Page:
Pride Month Spotlight: Vito

“Enormously entertaining… Incisive and illuminating. This emotionally powerful documentary…is the stirring testament he deserves.” – The Hollywood Reporter

“Hugely moving and even more inspiring.” – LA Weekly

“I highly recommend it to anyone interested in pop culture, in civil rights, or in how the two are deeply connected. Through his story, ‘Vito’ becomes not just a biography but a history of his times, as a fight against discrimination became a fight for life.” – Time Magazine

“Involving… vibrant. A dramatic focal point in the history of gay rights.” – Variety

 

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On June 27, 1969, a police raid on a Greenwich Village gay bar took a surprising turn when patrons decided it was time to fight back. As a riot erupted outside the Stonewall Inn, a new era in the Gay Rights Movement was born. You know the story.

Vito Russo, a 23-year-old film student, was among those in the crowd the unforgettable night. Over the next twenty years, until his death from AIDS in 1990, Vito would go on to become one of the most outspoken and inspiring activists in the LGBT community’s fight for equal rights.

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In the midst of his involvement with Act Up and the fight against AIDS, Vito was also a prolific writer. His seminal book The Celluloid Closet explored the ways in which gay and lesbian characters were (most often subtly) portrayed on film, what lessons those characters taught gay and straight audiences, and how those negative images were at the root of society’s homophobia.

Even before the book was published, Vito was taking The Celluloid Closet on the road, traveling to gay film festivals and college campuses for an entertaining and informative lecture/ clip show that intertwined Vito’s love of show business and radical gay politics. He continued writing, lecturing, speaking out and acting up until just months before his death.

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Directed by award-winner Jeffrey Schwarz (I Am Divine, Tab Hunter Confidential, The Fabulous Allen Carr), Vito paints a galvanizing portrait of this outspoken activist in the LGBT community’s struggle for equal rights, using period footage and film clips to capture a vibrant era of gay culture. It’s simply a must-see.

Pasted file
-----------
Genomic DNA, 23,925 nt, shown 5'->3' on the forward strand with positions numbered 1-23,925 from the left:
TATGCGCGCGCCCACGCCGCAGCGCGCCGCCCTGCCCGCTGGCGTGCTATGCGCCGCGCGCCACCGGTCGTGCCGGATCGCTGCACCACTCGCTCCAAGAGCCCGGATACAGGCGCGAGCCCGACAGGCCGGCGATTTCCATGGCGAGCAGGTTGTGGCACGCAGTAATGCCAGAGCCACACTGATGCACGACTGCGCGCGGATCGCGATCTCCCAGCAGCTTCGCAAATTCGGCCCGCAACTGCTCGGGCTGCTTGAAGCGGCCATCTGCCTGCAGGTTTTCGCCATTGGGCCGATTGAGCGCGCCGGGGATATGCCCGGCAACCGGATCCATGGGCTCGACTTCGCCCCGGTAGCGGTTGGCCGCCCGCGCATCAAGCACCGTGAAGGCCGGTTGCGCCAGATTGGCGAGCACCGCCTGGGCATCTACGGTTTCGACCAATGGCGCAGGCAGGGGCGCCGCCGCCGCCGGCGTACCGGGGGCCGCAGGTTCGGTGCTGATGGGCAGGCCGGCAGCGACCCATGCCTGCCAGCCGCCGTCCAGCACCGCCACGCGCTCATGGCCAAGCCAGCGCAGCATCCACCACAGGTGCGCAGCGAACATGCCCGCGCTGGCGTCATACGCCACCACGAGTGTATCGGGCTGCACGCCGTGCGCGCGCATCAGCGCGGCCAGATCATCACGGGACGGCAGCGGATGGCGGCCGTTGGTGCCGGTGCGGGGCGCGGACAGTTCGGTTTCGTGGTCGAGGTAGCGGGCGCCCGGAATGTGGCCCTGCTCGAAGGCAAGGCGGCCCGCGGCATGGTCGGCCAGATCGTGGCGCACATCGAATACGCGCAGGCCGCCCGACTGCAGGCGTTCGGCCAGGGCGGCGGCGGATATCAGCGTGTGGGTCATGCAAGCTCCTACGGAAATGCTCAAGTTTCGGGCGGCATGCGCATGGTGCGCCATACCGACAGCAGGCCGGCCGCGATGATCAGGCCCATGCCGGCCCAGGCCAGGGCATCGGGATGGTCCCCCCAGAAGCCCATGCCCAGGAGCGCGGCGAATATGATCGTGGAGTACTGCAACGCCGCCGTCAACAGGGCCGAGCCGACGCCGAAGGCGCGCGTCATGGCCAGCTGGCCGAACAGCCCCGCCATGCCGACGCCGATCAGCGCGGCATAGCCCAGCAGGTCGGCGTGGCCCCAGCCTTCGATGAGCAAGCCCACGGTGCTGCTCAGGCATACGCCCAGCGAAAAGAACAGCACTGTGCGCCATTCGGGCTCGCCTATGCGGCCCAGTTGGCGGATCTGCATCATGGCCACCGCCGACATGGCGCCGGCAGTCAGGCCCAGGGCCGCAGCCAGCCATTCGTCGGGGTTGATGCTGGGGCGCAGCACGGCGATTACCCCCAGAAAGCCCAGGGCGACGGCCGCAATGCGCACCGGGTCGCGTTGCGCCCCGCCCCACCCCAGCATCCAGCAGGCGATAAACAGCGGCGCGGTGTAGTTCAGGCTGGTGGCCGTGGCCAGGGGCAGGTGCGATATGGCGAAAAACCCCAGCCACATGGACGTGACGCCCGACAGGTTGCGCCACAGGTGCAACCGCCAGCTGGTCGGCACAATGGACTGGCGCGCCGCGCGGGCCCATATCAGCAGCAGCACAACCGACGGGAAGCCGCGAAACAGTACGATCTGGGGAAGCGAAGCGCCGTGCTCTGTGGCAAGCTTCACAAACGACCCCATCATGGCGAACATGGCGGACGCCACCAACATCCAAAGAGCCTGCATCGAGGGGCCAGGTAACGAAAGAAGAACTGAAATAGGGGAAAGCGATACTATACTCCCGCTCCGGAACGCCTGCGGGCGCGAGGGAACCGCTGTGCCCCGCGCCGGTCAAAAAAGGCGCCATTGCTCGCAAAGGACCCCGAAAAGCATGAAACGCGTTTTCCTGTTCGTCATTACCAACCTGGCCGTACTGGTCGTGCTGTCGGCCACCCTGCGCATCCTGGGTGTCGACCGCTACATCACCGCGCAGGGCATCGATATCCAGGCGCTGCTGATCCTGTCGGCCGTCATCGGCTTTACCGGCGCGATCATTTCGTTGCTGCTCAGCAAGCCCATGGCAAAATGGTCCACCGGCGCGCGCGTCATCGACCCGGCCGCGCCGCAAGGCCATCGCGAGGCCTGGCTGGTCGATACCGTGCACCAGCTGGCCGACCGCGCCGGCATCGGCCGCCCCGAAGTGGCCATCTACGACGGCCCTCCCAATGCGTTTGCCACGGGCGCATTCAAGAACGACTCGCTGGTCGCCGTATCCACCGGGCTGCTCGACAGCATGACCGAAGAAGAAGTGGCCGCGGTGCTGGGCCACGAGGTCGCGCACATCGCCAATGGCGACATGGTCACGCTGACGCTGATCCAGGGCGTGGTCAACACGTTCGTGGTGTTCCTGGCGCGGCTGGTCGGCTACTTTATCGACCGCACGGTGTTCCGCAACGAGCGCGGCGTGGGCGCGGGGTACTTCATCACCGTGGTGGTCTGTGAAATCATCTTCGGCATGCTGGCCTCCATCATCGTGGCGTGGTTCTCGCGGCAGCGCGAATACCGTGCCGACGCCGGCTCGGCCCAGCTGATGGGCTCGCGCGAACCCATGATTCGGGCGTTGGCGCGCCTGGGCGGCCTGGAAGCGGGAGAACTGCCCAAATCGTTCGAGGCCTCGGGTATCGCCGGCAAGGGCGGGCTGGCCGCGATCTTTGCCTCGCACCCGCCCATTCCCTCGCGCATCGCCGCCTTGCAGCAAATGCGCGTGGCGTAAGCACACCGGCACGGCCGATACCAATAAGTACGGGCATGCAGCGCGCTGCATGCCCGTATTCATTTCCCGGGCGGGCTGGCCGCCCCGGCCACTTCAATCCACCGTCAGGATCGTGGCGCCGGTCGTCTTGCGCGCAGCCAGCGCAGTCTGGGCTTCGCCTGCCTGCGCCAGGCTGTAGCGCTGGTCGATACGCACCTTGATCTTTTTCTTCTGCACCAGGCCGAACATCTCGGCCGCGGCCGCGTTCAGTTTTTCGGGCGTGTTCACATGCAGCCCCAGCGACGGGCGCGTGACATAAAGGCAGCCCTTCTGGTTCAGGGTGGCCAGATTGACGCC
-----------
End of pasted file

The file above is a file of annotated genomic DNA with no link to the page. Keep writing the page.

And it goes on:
Vito is streaming right now on Dekkoo as one of our Pride Picks. Make sure you check it out if you haven’t seen it already! 

DEKKOO DISPATCH 028 – ‘VITO’

Title – ‘Vito

Director – Jeffrey Schwartz

Release Date – 2011

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Today we at Dekkoo are paying tribute to Vito Russo: activist, author, academic, film fanatic, and most importantly a friend and father-figure to every LGBTQ member of our community. Jeffrey Schwartz’s 2011 film ‘Vito‘ is a stirring tribute to this legendary trailblazer of queer cinema and HIV/AIDS activism.

Growing up and browsing the shelves at Blockbuster I’d always walk by a tattered old looking DVD entitled ‘The Celluloid Closet’. Once I finally had made my way through most of the sexy films I’d been dying to rent I finally checked it out one night. The amount of queer stories that had to be hidden underneath various guises through time was sobering of what I had been accustomed to given my young age. ‘The Celluloid Closet’ was based on Vito Russo’s novel of the same name published in 1981 with the subtitle “Homosexuality in the Movies”. It woke people up to queer tropes like the predatory lesbian and the sissy homosexual. Vito truly believed that these tropes were perpetuating the oppression of gay people and that media needed to change in order for society to change. Vito wasn’t just sitting at home writing though. He went on college tours lecturing about his work and about queer cinema in general.

After publishing ‘The Celluloid Closet’ Vito Russo went on to form the Gay and Lesbian Alliance Against Defamation. That’s right, Vito Russo formed GLAAD! They’re the ones that to this day keep a very close eye on everything happening in media around the world and hold them accountable for their actions. And as much as I get annoyed with how much they hit me up for cash, they’ve done some great stuff like issuing a Studio Responsibility Index that ranks the major Hollywood studios by the quantity, quality, and content of LGBTQ representation in the films they produce.

Vito also left a big imprint on HIV/AIDS activism in the 80s through his involvement in the Gay Activists Alliance & ACT UP, his creation of a gay TV series called ‘Our Time’, and his participation in the 1989 Academy Award-winning documentary ‘Common Threads: Stories from the Quilt’. He told the story of his lover Jeffrey Sevcik who passed away from his battle with AIDS. The directors of ‘Our Time’ are Rob Epstein & Jeffrey Friedman. Besides directing masterpieces like ‘The Times of Harvey Milk’ and ‘Word is Out’ they also were the ones to lovingly direct ‘The Celluloid Closet’ after Vito had passed away from his own battle with AIDS.

I’ve left you with a very basic skeleton of what Vito Russo did with his life, but when you watch ‘Vito‘ you’ll actually see his whole body and hopefully see even deeper.

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Watch it with:  A group of friends who appreciate gay heroes!

Mix it with: Beers!

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